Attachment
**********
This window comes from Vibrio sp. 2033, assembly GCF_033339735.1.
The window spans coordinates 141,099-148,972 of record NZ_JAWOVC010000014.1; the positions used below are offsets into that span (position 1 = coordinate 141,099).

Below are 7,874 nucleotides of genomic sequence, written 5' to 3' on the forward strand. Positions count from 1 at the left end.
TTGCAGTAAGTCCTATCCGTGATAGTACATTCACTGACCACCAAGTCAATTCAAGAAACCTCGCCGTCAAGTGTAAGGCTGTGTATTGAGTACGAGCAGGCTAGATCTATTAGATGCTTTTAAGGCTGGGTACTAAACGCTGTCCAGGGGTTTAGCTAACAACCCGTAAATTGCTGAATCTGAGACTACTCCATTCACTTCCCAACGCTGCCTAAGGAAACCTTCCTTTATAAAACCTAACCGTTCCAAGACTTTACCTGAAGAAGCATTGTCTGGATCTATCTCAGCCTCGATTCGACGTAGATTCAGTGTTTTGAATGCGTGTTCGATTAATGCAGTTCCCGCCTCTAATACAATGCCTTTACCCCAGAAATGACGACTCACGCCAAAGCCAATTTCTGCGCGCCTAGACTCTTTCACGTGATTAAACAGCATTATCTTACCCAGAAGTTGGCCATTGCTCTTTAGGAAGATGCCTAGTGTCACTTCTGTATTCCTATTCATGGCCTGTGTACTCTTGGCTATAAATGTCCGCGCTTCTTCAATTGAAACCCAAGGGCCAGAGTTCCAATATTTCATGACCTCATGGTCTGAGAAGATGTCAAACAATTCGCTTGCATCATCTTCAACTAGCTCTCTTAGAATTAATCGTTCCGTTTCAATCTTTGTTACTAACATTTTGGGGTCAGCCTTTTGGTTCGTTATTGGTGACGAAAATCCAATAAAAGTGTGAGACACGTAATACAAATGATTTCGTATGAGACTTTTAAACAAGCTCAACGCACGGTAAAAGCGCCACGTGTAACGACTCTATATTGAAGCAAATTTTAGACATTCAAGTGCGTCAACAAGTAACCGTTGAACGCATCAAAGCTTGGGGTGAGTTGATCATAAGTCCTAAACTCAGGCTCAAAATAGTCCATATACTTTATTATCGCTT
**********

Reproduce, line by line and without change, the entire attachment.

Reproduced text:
This window comes from Vibrio sp. 2033, assembly GCF_033339735.1.
The window spans coordinates 141,099-148,972 of record NZ_JAWOVC010000014.1; the positions used below are offsets into that span (position 1 = coordinate 141,099).

Below are 7,874 nucleotides of genomic sequence, written 5' to 3' on the forward strand. Positions count from 1 at the left end.
TTGCAGTAAGTCCTATCCGTGATAGTACATTCACTGACCACCAAGTCAATTCAAGAAACCTCGCCGTCAAGTGTAAGGCTGTGTATTGAGTACGAGCAGGCTAGATCTATTAGATGCTTTTAAGGCTGGGTACTAAACGCTGTCCAGGGGTTTAGCTAACAACCCGTAAATTGCTGAATCTGAGACTACTCCATTCACTTCCCAACGCTGCCTAAGGAAACCTTCCTTTATAAAACCTAACCGTTCCAAGACTTTACCTGAAGAAGCATTGTCTGGATCTATCTCAGCCTCGATTCGACGTAGATTCAGTGTTTTGAATGCGTGTTCGATTAATGCAGTTCCCGCCTCTAATACAATGCCTTTACCCCAGAAATGACGACTCACGCCAAAGCCAATTTCTGCGCGCCTAGACTCTTTCACGTGATTAAACAGCATTATCTTACCCAGAAGTTGGCCATTGCTCTTTAGGAAGATGCCTAGTGTCACTTCTGTATTCCTATTCATGGCCTGTGTACTCTTGGCTATAAATGTCCGCGCTTCTTCAATTGAAACCCAAGGGCCAGAGTTCCAATATTTCATGACCTCATGGTCTGAGAAGATGTCAAACAATTCGCTTGCATCATCTTCAACTAGCTCTCTTAGAATTAATCGTTCCGTTTCAATCTTTGTTACTAACATTTTGGGGTCAGCCTTTTGGTTCGTTATTGGTGACGAAAATCCAATAAAAGTGTGAGACACGTAATACAAATGATTTCGTATGAGACTTTTAAACAAGCTCAACGCACGGTAAAAGCGCCACGTGTAACGACTCTATATTGAAGCAAATTTTAGACATTCAAGTGCGTCAACAAGTAACCGTTGAACGCATCAAAGCTTGGGGTGAGTTGATCATAAGTCCTAAACTCAGGCTCAAAATAGTCCATATACTTTATTATCGCTT